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Ennio Morricone, 2015
Ennio Morricone at Festhalle Frankfurt, 2015Photography Sven-Sebastian Sajak, via

Legendary film composer Ennio Morricone has died aged 91

The Italian musician suffered a fall a few days ago

Ennio Morricone, the legendary Italian composer who defined the sound of ‘spaghetti western’ cinema, has died aged 91.

The Guardian reports that Morricone had broken his femur after suffering a fall a few days ago, and died at a clinic in Rome. His lawyer, Giorgio Assumma, confirmed the news.

Although best known for scoring westerns like A Fistful of Dollars, For a Few Dollars More, and The Good, the Bad and the Ugly, Morricone’s career was far more wide-ranging, having composed over 500 scores for a variety of genres and worked with pop artists from Paul Anka to the Pet Shop Boys.

Born in Rome in 1928, Morricone began his career arranging scores for theatre, TV, and radio, eventually being hired by RCA Italy. He was arranged and wrote pop songs for the likes of Paul Anka, Françoise Hardy, and Demis Roussos, while mantaining an interest in avant-garde music through his work with the experimental and improvisational collective Gruppo di Improvvisazione di Nuova Consonanza.

In the 1950s, he began ghostwriting film scores, eventually establishing his own names and credits. During the 1960s, he worked with Sergio Leone on the Dollars trilogy, starring Clint Eastwood. His scores were hugely successful, with Morricone’s decision to punctuate his symphonies with sounds like coyote howls and whistles gave them an unconventional edge.

“I was trying to capture the mood of a film,” Morricone said of his approach to scoring those films, speaking to Dazed in 2006. “On A Fistful of Dollars, I was thinking about a peasant who lives in the countryside and listens to a faraway sound; a nostalgic sound.”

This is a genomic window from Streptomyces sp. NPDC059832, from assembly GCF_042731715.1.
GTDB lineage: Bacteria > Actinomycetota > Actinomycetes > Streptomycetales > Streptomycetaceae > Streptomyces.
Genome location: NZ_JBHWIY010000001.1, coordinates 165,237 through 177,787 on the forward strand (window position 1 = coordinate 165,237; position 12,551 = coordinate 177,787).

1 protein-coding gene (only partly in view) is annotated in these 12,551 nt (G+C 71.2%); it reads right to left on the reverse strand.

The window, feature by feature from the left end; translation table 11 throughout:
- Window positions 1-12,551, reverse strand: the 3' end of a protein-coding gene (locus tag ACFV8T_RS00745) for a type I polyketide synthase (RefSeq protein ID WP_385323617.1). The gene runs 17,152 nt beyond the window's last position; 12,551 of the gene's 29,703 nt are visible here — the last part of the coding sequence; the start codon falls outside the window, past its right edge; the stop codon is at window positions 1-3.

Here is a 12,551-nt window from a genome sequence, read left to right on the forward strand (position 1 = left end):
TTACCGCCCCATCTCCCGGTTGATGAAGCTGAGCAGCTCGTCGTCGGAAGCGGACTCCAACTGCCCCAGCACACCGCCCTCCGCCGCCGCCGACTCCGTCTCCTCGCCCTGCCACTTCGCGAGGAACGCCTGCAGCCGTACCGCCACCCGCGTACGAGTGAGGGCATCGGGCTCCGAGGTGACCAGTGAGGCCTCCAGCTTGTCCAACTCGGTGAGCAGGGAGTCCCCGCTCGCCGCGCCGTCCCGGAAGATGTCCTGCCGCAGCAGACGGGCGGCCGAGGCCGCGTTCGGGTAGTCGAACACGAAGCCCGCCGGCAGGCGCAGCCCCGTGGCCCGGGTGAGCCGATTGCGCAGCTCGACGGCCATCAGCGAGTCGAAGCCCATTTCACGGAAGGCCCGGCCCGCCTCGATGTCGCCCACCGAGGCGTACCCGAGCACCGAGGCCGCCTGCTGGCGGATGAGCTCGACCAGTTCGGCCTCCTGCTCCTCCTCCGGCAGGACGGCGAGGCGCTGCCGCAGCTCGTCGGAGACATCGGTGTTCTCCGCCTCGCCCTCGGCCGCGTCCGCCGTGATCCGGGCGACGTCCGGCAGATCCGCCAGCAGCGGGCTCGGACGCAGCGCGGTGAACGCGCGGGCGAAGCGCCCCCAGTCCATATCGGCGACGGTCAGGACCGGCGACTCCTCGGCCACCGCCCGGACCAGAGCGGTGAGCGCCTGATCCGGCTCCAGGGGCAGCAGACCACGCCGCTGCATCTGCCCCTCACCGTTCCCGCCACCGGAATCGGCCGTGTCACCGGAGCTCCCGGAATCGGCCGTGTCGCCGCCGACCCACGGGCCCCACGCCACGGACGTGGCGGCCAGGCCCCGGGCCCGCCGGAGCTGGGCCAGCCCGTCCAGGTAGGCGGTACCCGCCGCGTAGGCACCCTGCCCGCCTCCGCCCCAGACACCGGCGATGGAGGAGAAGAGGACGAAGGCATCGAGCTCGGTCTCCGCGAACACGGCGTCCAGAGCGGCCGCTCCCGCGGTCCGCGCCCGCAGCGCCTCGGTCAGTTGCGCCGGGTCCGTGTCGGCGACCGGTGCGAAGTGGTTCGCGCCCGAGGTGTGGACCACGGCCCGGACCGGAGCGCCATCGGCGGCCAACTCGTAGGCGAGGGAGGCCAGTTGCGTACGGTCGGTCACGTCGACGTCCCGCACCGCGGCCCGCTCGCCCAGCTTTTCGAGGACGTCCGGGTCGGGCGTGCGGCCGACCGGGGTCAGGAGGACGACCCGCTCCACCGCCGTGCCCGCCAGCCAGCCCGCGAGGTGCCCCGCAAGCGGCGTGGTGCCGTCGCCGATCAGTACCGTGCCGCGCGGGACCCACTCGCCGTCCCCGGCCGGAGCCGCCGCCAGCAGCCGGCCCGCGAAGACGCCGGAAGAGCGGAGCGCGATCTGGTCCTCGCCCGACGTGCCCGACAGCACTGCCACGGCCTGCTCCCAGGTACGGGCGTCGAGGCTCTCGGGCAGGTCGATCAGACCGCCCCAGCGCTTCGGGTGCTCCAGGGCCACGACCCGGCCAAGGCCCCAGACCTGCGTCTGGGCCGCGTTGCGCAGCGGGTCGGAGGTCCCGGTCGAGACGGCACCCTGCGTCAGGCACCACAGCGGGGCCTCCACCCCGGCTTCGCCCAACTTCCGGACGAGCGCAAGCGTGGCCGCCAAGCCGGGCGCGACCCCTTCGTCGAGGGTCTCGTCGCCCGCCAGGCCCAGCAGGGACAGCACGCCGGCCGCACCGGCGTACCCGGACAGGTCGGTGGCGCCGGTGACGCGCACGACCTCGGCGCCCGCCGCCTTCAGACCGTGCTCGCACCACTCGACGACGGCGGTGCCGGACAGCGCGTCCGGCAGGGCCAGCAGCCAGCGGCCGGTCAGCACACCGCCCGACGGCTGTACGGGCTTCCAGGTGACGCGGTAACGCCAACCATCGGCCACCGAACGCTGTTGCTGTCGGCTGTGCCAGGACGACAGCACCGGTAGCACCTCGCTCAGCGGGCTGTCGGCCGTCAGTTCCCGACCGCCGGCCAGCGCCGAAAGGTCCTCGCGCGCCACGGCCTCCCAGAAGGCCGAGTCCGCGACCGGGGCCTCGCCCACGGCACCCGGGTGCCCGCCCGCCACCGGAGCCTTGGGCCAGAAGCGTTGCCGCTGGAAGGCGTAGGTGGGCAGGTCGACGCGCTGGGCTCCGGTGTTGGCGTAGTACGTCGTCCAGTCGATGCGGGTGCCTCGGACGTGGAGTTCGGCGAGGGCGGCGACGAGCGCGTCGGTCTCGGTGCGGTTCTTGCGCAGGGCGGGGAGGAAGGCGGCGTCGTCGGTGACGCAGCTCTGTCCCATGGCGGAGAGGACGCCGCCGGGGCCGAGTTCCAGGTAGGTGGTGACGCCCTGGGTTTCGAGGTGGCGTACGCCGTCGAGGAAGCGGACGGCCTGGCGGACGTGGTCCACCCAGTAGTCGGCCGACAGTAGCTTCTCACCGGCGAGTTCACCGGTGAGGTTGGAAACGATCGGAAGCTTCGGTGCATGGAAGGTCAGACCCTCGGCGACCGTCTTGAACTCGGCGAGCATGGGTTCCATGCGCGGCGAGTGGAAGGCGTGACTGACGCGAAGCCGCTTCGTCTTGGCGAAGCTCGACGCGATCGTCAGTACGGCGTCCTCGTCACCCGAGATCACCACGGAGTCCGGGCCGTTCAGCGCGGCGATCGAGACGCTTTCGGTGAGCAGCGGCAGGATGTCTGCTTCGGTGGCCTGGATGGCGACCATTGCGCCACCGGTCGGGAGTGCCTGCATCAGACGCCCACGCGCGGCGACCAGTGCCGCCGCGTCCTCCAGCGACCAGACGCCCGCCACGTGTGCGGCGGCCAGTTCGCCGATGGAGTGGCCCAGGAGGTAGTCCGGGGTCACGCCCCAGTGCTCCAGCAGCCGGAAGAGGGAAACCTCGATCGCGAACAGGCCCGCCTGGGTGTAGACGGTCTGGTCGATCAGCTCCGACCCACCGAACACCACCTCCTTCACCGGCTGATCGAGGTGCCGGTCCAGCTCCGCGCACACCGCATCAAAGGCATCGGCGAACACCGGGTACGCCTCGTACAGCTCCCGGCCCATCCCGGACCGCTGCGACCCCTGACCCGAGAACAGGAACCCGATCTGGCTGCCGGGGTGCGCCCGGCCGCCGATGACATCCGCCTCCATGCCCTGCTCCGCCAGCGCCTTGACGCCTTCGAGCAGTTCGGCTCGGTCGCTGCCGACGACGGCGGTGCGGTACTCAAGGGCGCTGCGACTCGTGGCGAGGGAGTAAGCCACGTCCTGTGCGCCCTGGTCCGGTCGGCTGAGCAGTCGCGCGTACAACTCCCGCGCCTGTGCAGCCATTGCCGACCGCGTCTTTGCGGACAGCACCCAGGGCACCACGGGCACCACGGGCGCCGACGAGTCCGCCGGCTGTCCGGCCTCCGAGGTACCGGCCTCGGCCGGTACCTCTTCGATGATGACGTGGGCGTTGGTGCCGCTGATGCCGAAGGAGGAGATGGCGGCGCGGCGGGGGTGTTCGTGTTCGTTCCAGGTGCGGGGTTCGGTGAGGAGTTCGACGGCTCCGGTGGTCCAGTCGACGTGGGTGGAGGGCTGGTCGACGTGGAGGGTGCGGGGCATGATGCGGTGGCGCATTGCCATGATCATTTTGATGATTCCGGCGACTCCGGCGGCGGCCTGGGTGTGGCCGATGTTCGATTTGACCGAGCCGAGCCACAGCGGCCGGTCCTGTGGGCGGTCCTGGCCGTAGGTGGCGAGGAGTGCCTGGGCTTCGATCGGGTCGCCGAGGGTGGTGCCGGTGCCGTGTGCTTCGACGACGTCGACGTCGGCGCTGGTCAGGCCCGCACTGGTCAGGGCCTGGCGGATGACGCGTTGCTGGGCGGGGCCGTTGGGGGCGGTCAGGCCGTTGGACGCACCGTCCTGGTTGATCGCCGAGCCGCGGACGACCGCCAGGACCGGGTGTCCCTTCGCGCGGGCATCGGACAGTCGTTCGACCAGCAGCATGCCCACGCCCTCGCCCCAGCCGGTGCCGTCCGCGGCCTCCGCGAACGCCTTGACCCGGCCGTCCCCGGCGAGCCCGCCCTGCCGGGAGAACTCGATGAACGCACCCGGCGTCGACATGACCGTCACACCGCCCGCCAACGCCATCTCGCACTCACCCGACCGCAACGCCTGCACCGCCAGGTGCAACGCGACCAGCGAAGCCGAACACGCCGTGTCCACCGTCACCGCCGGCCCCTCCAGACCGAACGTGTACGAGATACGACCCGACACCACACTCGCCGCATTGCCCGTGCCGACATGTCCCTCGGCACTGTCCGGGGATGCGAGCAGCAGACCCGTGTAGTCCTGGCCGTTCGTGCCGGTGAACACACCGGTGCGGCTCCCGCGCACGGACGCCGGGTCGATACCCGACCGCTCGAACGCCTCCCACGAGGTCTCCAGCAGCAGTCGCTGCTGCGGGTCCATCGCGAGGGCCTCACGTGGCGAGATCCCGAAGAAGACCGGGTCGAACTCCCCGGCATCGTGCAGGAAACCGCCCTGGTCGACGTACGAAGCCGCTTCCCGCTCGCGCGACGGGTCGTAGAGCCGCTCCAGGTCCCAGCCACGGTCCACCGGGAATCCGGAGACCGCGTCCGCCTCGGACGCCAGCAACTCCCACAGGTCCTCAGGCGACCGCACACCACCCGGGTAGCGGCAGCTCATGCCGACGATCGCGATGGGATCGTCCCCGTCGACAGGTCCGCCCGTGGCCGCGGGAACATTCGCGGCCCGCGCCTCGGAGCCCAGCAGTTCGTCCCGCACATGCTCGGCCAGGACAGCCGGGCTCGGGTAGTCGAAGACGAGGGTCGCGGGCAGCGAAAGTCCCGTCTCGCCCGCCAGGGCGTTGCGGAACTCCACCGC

These scores were an influence on Quentin Tarantino, who used Morricone’s music in films like Kill Bill, Death ProofInglorious Basterds, and Django Unchained, the latter of which also featured an original song by Morricone. He was also hired to score The Hateful Eight, Morricone’s first western score for 34 years. It earned him an Oscar for Best Motion Picture Score – surprisingly, his first Academy Award despite several career nominations, although he’d previously been given a lifetime achievement award in 2007.

Throughout his career, Morricone worked with many acclaimed directors in Hollywood (Terrence Malick, John Carpenter, Brian De Palma) and in Europe (Bernardo Bertolucci, Pier Paolo Pasolini, Dario Argento, Pedro Almodóvar). He also worked with pop artists like the Pet Shop Boys (“It Couldn't Happen Here”) and k.d. lang (“Love Affair”).

Morricone frequently toured his work, and was conducting his orchestra as recently as 2019. Throughout his life, he sold 70 million albums, and won four Grammys, three Golden Globes, and six Baftas, alongside his Academy Awards.